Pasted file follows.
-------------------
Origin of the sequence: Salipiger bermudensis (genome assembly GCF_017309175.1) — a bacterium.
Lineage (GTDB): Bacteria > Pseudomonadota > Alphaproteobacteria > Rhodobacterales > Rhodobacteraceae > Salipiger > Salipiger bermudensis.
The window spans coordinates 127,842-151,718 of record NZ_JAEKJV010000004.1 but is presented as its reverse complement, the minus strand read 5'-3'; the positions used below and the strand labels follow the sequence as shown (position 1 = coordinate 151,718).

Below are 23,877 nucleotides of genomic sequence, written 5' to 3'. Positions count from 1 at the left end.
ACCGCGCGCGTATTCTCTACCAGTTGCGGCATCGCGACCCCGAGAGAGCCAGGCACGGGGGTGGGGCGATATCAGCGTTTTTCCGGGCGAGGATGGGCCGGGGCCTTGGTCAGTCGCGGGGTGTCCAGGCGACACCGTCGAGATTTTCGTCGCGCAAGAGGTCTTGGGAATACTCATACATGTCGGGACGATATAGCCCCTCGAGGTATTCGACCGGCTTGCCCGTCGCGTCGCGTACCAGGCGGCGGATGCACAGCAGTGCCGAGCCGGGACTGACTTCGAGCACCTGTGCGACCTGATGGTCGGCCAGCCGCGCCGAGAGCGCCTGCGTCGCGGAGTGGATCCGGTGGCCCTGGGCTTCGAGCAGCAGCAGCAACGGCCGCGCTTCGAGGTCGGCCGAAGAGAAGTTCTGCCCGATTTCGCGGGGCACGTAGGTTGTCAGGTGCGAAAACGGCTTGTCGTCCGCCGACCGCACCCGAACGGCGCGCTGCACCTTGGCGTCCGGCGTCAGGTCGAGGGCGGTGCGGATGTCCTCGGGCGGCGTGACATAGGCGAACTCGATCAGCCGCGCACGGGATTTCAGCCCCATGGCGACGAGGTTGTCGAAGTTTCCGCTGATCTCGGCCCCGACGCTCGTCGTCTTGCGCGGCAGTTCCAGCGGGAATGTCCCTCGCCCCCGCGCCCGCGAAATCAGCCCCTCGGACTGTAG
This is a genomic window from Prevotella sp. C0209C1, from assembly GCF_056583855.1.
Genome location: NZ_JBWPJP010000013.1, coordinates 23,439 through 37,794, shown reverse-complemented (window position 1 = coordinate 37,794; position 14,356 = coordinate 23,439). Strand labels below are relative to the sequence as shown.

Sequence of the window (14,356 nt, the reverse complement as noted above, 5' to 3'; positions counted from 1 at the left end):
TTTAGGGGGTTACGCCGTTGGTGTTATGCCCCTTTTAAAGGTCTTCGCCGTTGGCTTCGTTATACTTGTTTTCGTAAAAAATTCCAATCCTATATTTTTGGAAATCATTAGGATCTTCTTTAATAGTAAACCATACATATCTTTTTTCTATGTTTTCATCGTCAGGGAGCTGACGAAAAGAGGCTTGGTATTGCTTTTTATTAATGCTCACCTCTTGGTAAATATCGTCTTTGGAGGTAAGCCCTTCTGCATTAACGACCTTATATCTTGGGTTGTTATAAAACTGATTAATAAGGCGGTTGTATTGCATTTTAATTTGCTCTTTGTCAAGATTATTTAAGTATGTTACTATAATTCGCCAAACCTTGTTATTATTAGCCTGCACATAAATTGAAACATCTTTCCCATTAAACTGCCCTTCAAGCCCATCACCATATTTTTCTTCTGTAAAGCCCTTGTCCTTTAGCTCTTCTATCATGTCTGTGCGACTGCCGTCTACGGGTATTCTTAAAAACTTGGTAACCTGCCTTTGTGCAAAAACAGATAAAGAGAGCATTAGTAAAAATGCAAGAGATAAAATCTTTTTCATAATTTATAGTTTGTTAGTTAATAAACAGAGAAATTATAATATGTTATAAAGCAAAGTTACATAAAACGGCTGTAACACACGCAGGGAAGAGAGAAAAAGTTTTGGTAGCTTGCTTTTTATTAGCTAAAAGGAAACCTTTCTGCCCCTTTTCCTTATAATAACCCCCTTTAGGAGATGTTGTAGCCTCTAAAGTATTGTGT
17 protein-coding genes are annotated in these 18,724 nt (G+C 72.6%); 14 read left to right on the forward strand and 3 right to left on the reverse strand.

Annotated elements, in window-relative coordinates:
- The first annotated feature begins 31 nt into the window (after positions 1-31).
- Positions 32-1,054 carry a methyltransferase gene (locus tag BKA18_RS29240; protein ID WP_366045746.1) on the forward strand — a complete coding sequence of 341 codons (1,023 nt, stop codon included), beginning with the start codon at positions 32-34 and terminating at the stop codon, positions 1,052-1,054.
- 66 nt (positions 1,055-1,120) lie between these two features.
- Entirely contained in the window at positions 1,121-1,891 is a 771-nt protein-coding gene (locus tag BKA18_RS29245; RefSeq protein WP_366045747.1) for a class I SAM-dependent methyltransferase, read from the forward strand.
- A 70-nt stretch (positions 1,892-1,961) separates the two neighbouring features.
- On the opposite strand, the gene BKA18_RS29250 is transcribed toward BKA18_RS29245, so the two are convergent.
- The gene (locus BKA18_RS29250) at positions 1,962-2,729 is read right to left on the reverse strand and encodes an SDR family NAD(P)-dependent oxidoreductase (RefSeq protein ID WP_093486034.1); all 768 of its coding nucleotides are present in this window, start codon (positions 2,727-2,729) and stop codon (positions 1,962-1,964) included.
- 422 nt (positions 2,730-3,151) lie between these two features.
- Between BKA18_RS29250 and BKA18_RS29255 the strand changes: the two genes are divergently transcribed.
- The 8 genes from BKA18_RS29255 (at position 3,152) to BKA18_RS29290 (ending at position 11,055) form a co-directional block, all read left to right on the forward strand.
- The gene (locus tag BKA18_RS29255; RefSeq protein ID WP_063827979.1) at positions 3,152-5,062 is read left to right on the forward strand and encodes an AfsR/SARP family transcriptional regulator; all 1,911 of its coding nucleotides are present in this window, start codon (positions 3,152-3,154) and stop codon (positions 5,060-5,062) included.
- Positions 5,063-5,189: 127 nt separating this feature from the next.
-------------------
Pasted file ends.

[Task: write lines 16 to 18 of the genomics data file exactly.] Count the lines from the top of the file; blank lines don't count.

- A 70-nt stretch (positions 1,892-1,961) separates the two neighbouring features.
- On the opposite strand, the gene BKA18_RS29250 is transcribed toward BKA18_RS29245, so the two are convergent.
- The gene (locus BKA18_RS29250) at positions 1,962-2,729 is read right to left on the reverse strand and encodes an SDR family NAD(P)-dependent oxidoreductase (RefSeq protein ID WP_093486034.1); all 768 of its coding nucleotides are present in this window, start codon (positions 2,727-2,729) and stop codon (positions 1,962-1,964) included.